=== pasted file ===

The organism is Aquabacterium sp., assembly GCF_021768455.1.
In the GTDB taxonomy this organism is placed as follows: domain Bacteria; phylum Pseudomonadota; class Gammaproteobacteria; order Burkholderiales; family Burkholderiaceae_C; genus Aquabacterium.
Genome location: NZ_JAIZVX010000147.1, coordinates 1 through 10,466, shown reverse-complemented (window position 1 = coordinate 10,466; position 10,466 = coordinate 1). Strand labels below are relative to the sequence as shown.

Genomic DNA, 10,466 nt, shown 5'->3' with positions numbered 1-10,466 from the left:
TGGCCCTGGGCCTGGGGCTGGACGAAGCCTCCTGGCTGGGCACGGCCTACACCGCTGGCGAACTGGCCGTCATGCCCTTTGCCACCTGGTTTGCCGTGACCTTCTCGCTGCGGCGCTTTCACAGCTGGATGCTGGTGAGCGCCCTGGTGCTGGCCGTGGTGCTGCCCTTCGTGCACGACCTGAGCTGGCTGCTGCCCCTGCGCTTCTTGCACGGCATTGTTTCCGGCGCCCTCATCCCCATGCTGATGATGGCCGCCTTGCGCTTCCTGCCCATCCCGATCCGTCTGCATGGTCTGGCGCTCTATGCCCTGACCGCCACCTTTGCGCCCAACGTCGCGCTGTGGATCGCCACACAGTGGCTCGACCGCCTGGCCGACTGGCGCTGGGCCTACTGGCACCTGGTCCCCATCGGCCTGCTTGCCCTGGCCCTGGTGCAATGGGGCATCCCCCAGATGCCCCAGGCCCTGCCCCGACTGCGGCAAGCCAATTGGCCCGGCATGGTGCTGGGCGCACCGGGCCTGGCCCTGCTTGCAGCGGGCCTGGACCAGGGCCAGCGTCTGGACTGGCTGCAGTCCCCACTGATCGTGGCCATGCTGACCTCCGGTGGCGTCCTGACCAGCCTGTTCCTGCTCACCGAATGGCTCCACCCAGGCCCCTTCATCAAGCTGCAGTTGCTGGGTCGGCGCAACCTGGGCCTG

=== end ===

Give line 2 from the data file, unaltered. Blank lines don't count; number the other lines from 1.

In the GTDB taxonomy this organism is placed as follows: domain Bacteria; phylum Pseudomonadota; class Gammaproteobacteria; order Burkholderiales; family Burkholderiaceae_C; genus Aquabacterium.